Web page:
Full Text Sharing

A few days back, when I accessed by email account, I had an email from a friend requesting me to bring along a few political magazines when I next visit  Nepal.  For the brief time that I have known him, his love for Indian politics is so evident that all I could do was smile reading the names of the  newspapers and magazines he had requested.  My smile ceased when  I read the name “ Tehalka” .  I wanted to scream at him and say  “ Don’t read it. It’s run by Tarun Tejpal.”

Tarun Tejpal is everywhere; on 24X7 news channels, in the English and Hindi dailies, on social media and even on Google.  For every Indian, overnight he has attained the status of a celebrity . Not that he wasn’t a well known figure in his own fraternity of journalists even before.  Ladies and Gentlemen, please put your hands together for Mr. Tarun Tejpal  former Editor –in Chief of Tehalka  Magazine.  Mr. Tejpal embodies everything that is wrong with the patriarchal mindset, not just in India but the world over.

 Tarun Tejpal  has been accused of sexually molesting a Tehakla employee on two occasions in a moving lift in Goa. Sexual assault  or rape is a heinous crime in itself. What Tejpal did  escalates the heinousness of this crime by mammoth proportions  because it has been committed by a man who propagates  women empowerment through his magazine and has been instrumental  in exposing  cases  of  sexual exploitation  by many influential men .  Clearly not the case of practice what you preach in so far as  Tarun Tejpal is concerned.

 Any sexual assault including rape is much more than the violation of the autonomy of a woman’s body. It  is about the male privilege of exercising control over everything that belongs to a woman, i.e. her property, her children, her rights and her body; the rights that a man can claim solely because of   being a male and then get away with it. That’s exactly the “much in demand by the Goa police”  man did.  First sexually assault a woman in an inebriated state , not once but twice and  then tender an apology calling it a “ Lapse of Judgement” on his  part and offer to step down  from his position for six months.My heart  is filled with gratitude for Tarun Tejpal for  acknowledging  that it was a” lapse of judgement”  from his side and for taking full onus of the situation. What’s next for him? Go grievously hurt a person  and aplologise saying he misjudged the situation.  I am amazed at the support that his “ owing up to the mistake” has generated.   I beg to differ and be the voice that says,  “ he has not been man enough by apologizing to the girl in question.” No man or woman  with integrity would do a thing like this in the first place.   Even if we agree, purely for the sake of a  thought exercise, that he indeed did a very noble act by apologizing , why then did he  contradict his statement once  it came to light  that the lift where the incident took place does not have a CCTV surveillance camera.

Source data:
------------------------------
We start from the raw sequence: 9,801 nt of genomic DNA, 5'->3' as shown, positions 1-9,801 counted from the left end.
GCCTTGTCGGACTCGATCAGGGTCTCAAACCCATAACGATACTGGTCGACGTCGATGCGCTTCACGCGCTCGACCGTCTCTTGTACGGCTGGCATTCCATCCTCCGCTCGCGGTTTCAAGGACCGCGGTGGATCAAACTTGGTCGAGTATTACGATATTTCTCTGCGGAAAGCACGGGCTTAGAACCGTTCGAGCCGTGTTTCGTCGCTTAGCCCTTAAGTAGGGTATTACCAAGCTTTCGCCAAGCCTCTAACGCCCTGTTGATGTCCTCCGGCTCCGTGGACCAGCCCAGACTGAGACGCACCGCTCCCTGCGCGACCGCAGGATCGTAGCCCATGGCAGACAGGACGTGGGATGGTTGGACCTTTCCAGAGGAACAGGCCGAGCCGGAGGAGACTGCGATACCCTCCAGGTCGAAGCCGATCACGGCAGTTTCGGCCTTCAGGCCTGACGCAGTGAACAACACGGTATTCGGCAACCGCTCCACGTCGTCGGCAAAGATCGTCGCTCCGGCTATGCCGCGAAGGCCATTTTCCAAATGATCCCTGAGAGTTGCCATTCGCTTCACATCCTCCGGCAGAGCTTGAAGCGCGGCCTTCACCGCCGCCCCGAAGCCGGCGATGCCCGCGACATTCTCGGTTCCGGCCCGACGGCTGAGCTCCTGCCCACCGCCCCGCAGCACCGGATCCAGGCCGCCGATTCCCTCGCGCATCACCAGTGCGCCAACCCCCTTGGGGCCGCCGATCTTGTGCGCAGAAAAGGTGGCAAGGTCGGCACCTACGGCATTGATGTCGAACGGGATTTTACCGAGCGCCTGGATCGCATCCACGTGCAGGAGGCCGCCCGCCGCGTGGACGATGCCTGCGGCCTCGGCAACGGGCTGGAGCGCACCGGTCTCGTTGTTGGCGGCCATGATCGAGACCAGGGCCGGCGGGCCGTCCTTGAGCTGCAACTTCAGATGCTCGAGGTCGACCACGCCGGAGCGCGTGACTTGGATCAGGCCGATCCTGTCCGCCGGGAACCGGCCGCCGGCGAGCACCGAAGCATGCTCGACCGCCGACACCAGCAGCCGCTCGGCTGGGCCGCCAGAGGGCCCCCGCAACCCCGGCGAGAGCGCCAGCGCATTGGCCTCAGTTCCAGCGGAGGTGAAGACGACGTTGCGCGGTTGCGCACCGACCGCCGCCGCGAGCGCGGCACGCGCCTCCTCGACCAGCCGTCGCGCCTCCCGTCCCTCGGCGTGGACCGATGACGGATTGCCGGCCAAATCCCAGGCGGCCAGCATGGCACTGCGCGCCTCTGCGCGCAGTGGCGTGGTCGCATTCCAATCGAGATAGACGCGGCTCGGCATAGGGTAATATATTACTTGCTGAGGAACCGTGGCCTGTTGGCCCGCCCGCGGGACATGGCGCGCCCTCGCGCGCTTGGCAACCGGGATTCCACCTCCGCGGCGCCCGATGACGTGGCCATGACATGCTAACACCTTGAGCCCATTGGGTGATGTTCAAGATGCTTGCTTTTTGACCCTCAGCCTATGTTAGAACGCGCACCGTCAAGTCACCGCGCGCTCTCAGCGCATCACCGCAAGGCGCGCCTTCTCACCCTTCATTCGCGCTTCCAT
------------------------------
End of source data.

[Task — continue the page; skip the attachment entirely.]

It is no surprise that a society which exhibits deep rooted bias against women, every statement and action of the  victim in this case is cast with a heavy cloud of suspicion.  Panel discussions  are taking place on major national  television channels  as to why  did she take more than a week to file the complaint.  Even more hilarious is the accusation that the statement of the victim is politically motivated.  It is nothing but blaming the victim and trivializing the issue in the name of politics while encouraging the “culture of silence” that envelopes gender relations in our society.

 One of the common greetings in South Africa when roughly translated in English means “ I see you”. Such incidences would keep happening till we refuse to see and acknowledge  women as separate  individuals having  complete rights over  her being. No one, absolutely no one has a right to violate  her  at all.  Women , even today are packaged as  “property”  for men to be snatched and devoured  upon at will. We are not women friendly in our approach. For us,  sexual harassment is purely physical.  Sexual harassment goes beyond the uncomfortable touch.  It is when you feel  a male gaze at you, when a sexist remark is made under the garb of a joke, when your colleague makes an unwanted pass in his drunken state.    In short, it is anything that makes a woman feel sexualized and uncomfortable.

I am often told by people around me that the gender equations are changing albeit gradually. That  such deep rooted discrimination takes centuries to change and I must not hope for a revolution.  Change happens only when one dares to go against the tide and challenge the status- quo and not accept or mirror the reality. Every revolution starts with an idea that is the antithesis of the existing situation.  It begins with a small step.  In relation to gender parity it would begin by  realizing that an averted gaze means NO, pleading  to stop means NO, tears running down the face when the lips  say nothing means NO, I need to go means NO, you are my boss means NO, hesitating and taking a step back means NO. Back off , f*^K off , stop it all mean NO. Till this happens, I can only hope that one day there would be no need for any one of us to elaborate upon the various nuances of “NO” because a woman would be looked upon as an individual and not a sexual object which any male can claim at his will.   


Add new comment

Filtered HTML

  • Web page addresses and e-mail addresses turn into links automatically.
  • Allowed HTML tags: <a> <em> <strong> <cite> <blockquote> <code> <ul> <ol> <li> <dl> <dt> <dd>
  • Lines and paragraphs break automatically.

Plain text

  • No HTML tags allowed.
  • Web page addresses and e-mail addresses turn into links automatically.
  • Lines and paragraphs break automatically.